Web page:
Hendrik Slegtenhorst’s commitments have extended across executive management of local government and heritage institutions, board directorships in community development, senior management in higher education, corporate appointments at transnationals, extensive participation in cultural and artistic organizations, and his activities as a professional writer.
By design, he has worked in Canada’s six largest cities—Ottawa, Montréal, Edmonton, Calgary, Toronto, and Vancouver—but also many of the country’s smaller communities, and all regions of Canada except, so far, the far north. He has worked as well in the United States, Europe, and Africa. He now resides in Edmonton.
For most of the last seven years, he has served as the chief administrative officer to municipalities in New Brunswick, British Columbia, and Alberta. He has held senior and editorial appointments in post-secondary educational administration at l’Université de Montréal, Athabasca University, York University, the British Columbia Institute of Technology, and the Banff Centre. He is a former executive director of the Museum of Vancouver and has trained and taught as an international trade specialist.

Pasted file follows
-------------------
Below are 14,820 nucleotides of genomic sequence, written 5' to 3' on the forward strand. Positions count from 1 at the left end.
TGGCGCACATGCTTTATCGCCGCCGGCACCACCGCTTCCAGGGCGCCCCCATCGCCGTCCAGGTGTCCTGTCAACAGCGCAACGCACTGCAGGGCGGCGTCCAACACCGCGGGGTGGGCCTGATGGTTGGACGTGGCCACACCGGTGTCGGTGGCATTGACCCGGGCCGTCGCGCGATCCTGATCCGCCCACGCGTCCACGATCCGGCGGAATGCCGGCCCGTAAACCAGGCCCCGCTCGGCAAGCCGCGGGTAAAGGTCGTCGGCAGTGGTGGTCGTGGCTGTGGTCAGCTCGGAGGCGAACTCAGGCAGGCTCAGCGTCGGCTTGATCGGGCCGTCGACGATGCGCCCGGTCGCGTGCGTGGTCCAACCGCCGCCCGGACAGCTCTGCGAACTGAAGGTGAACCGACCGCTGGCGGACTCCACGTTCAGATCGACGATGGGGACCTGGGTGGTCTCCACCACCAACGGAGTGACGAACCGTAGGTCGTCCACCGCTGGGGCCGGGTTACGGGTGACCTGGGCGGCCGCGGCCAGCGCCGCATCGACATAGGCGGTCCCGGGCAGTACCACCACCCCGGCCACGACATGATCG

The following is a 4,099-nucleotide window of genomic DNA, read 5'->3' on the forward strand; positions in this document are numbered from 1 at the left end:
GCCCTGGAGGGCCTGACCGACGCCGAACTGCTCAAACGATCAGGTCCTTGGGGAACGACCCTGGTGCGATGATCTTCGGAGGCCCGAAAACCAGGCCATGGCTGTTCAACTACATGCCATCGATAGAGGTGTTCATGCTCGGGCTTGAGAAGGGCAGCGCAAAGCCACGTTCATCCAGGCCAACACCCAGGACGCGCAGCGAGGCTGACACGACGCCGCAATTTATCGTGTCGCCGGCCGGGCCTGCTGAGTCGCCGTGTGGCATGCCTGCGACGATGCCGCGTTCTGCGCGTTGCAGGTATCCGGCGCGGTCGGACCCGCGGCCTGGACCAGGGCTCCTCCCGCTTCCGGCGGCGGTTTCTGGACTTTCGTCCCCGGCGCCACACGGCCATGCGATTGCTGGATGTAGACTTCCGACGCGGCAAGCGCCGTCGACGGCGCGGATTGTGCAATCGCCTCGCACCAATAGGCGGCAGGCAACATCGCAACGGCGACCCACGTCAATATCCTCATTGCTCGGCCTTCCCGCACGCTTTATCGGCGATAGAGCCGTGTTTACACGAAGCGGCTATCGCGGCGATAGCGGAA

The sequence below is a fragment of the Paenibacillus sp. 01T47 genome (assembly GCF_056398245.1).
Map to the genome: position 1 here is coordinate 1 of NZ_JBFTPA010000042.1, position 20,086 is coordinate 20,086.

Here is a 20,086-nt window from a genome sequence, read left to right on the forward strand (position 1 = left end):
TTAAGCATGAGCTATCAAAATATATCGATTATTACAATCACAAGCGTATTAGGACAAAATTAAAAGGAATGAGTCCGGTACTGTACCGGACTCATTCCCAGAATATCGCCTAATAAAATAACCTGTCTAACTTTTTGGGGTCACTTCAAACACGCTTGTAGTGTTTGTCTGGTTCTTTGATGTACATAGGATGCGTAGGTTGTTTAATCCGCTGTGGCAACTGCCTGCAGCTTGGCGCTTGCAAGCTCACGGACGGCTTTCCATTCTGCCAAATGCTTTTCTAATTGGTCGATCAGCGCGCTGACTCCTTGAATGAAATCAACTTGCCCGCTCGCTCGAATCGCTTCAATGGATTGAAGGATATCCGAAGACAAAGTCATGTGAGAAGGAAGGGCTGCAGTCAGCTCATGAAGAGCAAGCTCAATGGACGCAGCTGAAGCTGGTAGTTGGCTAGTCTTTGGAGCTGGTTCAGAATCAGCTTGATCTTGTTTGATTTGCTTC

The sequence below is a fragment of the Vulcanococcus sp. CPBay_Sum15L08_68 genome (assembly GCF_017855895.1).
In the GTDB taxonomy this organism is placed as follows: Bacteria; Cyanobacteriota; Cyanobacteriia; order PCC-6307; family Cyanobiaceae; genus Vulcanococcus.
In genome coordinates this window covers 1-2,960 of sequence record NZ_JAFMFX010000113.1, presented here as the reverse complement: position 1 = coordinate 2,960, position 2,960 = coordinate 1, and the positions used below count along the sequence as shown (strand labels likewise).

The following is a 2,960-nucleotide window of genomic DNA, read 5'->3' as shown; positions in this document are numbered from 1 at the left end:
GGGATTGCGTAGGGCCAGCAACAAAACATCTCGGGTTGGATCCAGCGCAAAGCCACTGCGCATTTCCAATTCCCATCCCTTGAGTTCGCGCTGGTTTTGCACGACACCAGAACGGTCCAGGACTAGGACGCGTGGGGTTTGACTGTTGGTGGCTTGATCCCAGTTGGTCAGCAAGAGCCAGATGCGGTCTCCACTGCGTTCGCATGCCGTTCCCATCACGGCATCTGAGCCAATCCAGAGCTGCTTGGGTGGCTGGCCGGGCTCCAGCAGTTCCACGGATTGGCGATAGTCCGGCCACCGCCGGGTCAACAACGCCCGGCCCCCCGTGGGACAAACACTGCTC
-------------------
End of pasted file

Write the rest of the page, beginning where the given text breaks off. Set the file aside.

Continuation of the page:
His publications include Caravaggio’s Dagger (Iguana, 2013), over 100 articles and poems in established periodicals, and the cultural website www.culturalrites.com.
Questions & Answers
Is there a specific moment that inspired you to pursue poetry?
No. But Shakespeare, Wordsworth, and a number of others can be blamed.
How/where do you find inspiration today?
What is your writing process?
Fill the blank page. (Actually, screen.)
What is your revision/editing process?
Did you write poetry in high school? If yes, how did you get started? If no, why not?
Yes. Nature and love probably both had something to do with it. Also music.
Do you use any resources that a young poet would find useful (e.g. websites, text books, etc.)?
The architecture of classical music.
When you were high school aged, what would have been helpful/motivating to hear from a published poet?
Too long ago for me to remember.